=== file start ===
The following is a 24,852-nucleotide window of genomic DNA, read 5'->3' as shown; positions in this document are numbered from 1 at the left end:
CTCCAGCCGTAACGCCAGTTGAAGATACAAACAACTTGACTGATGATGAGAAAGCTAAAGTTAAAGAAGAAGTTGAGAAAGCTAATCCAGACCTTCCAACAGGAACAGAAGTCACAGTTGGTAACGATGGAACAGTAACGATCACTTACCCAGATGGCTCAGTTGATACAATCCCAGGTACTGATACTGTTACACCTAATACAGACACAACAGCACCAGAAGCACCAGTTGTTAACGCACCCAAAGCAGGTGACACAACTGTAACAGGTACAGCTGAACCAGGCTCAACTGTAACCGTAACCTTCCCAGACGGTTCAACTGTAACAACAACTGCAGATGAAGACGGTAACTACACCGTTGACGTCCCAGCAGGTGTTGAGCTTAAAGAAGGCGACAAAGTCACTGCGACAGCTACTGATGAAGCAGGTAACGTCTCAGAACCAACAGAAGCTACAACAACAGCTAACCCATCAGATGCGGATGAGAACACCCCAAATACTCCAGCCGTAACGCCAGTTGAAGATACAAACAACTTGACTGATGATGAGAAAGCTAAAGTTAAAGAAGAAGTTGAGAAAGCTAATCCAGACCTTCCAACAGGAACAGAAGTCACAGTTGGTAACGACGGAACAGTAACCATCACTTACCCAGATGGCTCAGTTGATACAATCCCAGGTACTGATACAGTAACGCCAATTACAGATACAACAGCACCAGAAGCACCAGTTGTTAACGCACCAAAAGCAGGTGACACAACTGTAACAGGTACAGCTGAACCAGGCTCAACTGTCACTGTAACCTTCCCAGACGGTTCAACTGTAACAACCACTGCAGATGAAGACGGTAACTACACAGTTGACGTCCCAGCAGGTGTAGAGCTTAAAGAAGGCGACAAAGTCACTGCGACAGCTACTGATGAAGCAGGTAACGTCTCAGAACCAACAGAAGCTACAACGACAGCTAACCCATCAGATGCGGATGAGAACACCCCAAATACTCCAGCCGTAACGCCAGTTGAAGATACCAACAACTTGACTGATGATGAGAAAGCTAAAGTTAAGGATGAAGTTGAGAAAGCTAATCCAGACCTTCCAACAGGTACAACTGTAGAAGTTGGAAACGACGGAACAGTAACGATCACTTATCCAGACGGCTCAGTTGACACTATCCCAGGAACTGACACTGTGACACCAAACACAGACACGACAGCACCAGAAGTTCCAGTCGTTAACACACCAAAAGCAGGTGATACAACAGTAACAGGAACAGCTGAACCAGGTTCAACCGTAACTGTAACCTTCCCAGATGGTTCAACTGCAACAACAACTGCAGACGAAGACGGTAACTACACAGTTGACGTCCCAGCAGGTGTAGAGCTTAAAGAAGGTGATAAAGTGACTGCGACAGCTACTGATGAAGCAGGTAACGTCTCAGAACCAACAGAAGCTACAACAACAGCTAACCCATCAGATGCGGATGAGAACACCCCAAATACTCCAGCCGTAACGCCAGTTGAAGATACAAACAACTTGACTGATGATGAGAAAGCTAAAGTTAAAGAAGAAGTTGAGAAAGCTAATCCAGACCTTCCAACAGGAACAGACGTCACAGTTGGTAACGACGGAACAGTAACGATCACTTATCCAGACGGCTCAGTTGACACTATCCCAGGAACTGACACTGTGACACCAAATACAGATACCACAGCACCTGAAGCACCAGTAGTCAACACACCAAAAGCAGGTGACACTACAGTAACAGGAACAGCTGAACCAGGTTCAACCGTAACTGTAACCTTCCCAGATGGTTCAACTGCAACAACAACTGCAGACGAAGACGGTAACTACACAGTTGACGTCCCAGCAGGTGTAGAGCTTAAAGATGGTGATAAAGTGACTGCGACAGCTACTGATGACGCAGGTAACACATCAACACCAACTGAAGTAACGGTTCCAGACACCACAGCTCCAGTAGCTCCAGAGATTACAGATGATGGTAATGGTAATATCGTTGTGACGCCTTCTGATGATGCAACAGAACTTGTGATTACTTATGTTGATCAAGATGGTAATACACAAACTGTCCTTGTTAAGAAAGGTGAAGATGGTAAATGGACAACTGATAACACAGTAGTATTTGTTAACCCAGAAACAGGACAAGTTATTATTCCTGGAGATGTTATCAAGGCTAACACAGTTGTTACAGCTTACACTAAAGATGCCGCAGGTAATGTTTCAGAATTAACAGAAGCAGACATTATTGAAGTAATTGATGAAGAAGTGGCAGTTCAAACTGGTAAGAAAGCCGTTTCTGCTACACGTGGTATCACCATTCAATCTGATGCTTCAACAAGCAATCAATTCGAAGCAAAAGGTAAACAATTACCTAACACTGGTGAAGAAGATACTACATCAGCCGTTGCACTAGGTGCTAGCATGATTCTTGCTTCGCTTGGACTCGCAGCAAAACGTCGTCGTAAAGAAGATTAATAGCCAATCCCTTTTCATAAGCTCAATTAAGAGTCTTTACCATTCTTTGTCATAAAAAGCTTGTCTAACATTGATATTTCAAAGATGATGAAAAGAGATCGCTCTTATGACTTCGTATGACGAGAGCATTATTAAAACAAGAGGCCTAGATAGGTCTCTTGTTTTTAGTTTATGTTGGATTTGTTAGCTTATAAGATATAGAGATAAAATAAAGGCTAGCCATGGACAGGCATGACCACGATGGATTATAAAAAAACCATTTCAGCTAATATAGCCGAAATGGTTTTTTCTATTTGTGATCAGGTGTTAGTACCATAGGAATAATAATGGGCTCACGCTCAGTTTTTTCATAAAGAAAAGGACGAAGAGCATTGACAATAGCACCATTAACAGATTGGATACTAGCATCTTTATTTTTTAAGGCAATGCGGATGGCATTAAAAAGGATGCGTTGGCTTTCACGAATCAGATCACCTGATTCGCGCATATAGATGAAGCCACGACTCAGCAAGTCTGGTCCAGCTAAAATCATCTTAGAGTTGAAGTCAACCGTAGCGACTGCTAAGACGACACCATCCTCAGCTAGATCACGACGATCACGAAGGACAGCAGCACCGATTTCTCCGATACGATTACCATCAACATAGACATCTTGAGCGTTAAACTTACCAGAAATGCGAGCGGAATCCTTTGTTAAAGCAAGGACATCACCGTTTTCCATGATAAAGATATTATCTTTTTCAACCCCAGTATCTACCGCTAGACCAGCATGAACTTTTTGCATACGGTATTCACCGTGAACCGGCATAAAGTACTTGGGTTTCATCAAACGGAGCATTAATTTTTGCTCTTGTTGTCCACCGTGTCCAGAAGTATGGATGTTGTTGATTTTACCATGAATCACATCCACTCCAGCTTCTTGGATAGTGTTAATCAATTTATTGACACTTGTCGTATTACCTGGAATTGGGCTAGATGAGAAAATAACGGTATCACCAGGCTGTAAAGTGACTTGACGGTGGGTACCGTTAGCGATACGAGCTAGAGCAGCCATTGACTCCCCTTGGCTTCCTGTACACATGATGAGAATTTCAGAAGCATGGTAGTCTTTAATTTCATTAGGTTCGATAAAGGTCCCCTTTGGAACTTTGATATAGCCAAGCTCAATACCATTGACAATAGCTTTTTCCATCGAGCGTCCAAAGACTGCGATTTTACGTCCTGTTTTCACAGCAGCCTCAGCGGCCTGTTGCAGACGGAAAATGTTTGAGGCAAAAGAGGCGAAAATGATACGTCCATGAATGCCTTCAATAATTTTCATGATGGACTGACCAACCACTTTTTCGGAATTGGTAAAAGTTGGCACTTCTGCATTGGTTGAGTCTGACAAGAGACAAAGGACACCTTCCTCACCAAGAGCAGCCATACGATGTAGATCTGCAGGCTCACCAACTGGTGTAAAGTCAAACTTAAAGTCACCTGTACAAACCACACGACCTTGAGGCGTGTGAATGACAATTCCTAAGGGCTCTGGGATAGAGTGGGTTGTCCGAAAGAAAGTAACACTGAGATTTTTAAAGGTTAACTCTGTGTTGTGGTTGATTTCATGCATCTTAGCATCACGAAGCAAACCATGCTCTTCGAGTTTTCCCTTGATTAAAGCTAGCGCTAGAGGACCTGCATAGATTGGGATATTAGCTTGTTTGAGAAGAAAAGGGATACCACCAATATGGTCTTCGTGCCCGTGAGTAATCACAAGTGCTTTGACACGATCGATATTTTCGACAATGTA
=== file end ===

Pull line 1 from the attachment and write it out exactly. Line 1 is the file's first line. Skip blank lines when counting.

The following is a 24,852-nucleotide window of genomic DNA, read 5'->3' as shown; positions in this document are numbered from 1 at the left end: